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What’s wrong with viral marketing?

May 13, 2007

Duncan Watts, Professor of Sociology at Columbia University, was recently interviewed on the topic of viral marketing for HBR’s Ideacast series.

Watts started out by explaining how viruses work, highlighting how it’s well known to science that a small number of people start epidemics. For a virus to become an epidemic, it requires each infected person infects at least one other person. Infect less than one and a viral epidemic doesn’t occur.

In science terms, an epidemic requires a “reproduction rate” of 1.

Watts believes marketers need think beyond viral, to an alternative that he calls Big Seed Marketing. This demands marketers go beyond the analogy of viral, where current thinking demands that viruses start with a small number of people. His recommendation is not to replace traditional marketing with viral, but introduce viral elements to traditional programs.

Simply put, pay for an initial base and then add tools to help spread the idea.

Watts used Procter and Gamble’s launch of Tide Cold Water, as an example of Big Seed Marketing in action. P&G wanted a true viral effect, but in tests campaigns generated “reproduction rates” that were significantly less than 1.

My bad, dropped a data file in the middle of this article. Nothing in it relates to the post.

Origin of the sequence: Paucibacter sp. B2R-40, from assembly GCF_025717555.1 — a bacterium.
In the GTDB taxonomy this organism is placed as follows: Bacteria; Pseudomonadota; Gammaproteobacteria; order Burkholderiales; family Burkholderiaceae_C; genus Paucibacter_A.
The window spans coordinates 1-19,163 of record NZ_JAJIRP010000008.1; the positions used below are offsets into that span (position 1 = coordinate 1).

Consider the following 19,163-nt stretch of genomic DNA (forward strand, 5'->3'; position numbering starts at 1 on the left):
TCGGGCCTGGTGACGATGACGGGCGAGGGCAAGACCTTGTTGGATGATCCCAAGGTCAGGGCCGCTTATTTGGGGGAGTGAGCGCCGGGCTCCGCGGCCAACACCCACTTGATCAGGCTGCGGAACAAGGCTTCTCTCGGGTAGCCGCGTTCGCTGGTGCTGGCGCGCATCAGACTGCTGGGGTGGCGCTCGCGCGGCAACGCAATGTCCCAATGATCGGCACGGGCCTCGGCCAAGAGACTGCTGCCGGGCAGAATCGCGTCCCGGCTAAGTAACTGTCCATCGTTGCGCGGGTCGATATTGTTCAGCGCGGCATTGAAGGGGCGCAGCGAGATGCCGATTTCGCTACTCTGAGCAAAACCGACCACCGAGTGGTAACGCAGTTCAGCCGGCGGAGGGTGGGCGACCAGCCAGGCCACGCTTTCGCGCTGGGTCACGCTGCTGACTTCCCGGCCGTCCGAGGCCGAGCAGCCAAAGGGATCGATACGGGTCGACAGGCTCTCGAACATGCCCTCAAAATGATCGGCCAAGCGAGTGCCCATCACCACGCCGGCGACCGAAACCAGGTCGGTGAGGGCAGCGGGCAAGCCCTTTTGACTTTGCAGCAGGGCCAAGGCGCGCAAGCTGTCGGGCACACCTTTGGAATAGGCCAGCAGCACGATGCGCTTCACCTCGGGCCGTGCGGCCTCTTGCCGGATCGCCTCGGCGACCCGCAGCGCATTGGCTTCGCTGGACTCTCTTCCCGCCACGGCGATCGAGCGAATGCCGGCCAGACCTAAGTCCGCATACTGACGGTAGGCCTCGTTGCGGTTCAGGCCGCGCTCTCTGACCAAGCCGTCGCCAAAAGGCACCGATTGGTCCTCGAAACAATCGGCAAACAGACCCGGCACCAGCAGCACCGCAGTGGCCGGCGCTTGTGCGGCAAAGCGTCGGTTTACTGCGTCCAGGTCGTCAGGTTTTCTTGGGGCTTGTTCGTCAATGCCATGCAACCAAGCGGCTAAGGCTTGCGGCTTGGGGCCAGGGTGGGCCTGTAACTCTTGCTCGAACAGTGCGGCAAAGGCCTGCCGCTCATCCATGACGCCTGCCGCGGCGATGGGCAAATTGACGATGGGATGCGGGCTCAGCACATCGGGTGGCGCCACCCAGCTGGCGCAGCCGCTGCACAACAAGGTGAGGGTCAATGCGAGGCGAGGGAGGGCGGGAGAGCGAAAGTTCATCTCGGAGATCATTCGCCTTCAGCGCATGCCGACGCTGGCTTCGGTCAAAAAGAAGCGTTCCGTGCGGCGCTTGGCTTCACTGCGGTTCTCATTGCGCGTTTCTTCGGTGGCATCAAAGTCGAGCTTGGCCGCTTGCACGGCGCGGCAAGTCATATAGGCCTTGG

Procter then sent the campaign to its mailing list of 900,000 people and discovered that it took 20 people to infect 1. Although the impact wasn’t as viral as they had hoped for, they still added 40,000 people for no cost. Importantly, they didn’t start out small hoping to seed the idea; they started with almost 1 million people.

For years we’ve been using the “viral” in viral marketing, thinking and hoping that it’s marketing that works like a virus, it turns out we were wrong on two fronts; there’s no such thing as a truly viral marketing campaign and if you want to get the next best thing, forget small, you need to start out big.

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